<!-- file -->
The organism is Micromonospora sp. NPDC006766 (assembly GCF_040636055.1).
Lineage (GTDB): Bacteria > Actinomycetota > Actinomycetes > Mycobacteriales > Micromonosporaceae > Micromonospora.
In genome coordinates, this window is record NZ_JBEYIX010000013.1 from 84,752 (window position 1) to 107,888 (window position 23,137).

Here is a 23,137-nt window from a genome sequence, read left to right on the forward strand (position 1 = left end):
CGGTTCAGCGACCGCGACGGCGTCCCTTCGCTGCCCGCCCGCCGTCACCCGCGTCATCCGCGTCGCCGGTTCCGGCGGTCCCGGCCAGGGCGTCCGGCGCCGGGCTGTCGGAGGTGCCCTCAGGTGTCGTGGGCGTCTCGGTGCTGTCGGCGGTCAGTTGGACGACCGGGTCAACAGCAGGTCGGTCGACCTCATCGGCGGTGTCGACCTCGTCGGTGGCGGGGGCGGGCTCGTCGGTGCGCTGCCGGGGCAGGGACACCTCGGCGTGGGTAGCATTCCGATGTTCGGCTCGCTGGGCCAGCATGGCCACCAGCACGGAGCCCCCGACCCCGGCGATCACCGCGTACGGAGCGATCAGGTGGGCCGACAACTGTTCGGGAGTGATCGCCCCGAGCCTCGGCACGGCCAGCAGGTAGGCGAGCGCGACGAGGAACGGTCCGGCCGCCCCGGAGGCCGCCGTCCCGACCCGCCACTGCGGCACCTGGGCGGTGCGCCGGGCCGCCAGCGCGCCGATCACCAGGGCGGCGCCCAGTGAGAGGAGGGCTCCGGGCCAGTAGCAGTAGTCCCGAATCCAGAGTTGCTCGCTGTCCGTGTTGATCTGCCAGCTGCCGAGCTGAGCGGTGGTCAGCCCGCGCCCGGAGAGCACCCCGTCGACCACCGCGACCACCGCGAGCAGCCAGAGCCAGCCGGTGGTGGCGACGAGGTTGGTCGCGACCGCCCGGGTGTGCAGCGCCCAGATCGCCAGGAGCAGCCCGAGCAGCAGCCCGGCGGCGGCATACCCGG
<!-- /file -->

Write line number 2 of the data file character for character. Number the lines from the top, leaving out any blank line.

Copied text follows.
Lineage (GTDB): Bacteria > Actinomycetota > Actinomycetes > Mycobacteriales > Micromonosporaceae > Micromonospora.